• Engagement about specific matters, such as the development of performance measures, better understanding of the operating context of Crown entities, and the identification and response to specific risks.
  • Improved quality of feedback – from Crown entities to Ministers about accountability documents, to stakeholders during annual reviews, during select committee annual reviews, or to appointed auditors.

In these cases, we heard that improved engagement helped ensure that accountability documents were proportionate, there was good discussion on performance measures, and that documents demonstrated a stronger alignment to Government priorities.

However, two Crown entities reported having little or minimal engagement with their monitoring department in the development of accountability documents. Those Crown entities cited a lack of capacity in the monitoring department as a key factor, and this led to delays in completing accountability documents, feedback being rushed, and uncertainty about how well the responsible Minister was engaging with information provided by Crown entities.

Maintaining capability and capacity in monitoring teams is still a challenge

Responses showed that maintaining enough capability and capacity in monitoring teams remains a challenge.

For example, Crown entities that mentioned infrequent meetings and a lack of appropriate representation at meetings attributed this lack of engagement to high turnover in monitoring teams.

One Crown entity reported “considerable amount of time back-briefing people” in the monitoring department so that the monitoring department could carry out monitoring effectively. The Crown entity reported an overall lack of understanding by its monitoring department of the context within which the Crown entity operates.

Another monitoring department told us that it is considering merging its monitoring function with its policy function. It told us that an integrated team would enable a system-wide approach that works in a more “strategic, analytical and relational way”, including in the development of performance reporting and other advice it provides to Ministers.

Concluding comments

We are encouraged by the progress that many of the monitoring departments and Crown entities have made. However, the responses we received from monitoring departments and Crown entities underscored the importance of strategic relationships that are not limited to the monitoring team but include a Crown entity’s chief executive, its board, and the responsible Minister. All need to be clear about their respective roles.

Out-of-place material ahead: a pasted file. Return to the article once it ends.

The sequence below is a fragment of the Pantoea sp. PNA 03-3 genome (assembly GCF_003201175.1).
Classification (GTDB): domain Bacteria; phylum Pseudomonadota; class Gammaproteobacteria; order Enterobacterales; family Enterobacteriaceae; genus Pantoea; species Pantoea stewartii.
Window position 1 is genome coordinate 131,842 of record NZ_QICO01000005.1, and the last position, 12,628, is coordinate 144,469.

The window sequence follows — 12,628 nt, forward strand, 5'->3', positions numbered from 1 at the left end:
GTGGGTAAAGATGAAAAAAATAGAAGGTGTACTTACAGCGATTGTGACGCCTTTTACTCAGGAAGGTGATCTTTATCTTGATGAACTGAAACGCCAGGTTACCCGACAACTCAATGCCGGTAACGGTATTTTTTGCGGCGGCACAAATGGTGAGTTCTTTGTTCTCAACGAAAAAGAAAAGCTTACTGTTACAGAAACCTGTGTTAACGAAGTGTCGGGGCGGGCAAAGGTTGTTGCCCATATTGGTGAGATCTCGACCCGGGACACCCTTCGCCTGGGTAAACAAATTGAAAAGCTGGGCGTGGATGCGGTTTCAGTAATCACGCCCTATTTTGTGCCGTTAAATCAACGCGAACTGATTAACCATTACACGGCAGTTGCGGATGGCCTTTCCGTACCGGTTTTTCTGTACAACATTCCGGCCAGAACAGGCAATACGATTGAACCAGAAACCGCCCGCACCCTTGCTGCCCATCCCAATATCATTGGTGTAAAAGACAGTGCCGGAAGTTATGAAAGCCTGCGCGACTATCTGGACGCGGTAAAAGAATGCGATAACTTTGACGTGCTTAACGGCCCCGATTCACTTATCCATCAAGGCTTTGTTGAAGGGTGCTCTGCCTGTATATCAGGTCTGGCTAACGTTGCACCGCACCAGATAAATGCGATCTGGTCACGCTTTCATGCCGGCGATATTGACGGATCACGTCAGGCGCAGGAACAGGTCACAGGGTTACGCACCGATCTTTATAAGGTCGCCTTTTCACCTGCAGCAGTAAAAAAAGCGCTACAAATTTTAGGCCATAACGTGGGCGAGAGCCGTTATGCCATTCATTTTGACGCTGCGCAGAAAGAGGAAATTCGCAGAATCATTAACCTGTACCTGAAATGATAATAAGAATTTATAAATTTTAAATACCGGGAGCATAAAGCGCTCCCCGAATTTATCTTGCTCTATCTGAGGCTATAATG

The Public Service Commission’s survey (carried out in July 2023) that reported around 96% of monitoring practitioners were highly satisfied or satisfied with the Public Service Commission’s support for Crown entity governance and monitoring. This is positive.

However, ongoing focus is needed across monitoring departments to ensure implementation of tailored and robust monitoring frameworks that add value to Ministers, Crown entity boards, and monitoring departments. The Public Service Commission has also been working with other central agencies to broker relationships and improve information flows to support Crown entity boards and responsible Ministers. In our view, it could also consider establishing a framework for assessing the maturity of monitoring arrangements.

1: Guidance for Statutory Crown Entities - Resource for Preparation of Governance Manuals - Te Kawa Mataaho Public Service Commission.

2: This audit built on an earlier piece of work, How government departments monitor Crown entities, that looked at how well monitoring departments supported their Ministers.

3: See Te Tūāpapa o te Mahi Tika: He Aratohu hei Aroturuki i te Hinonga Karauna, The Foundations of Good Practice: Guidelines for Crown Entity Monitoring.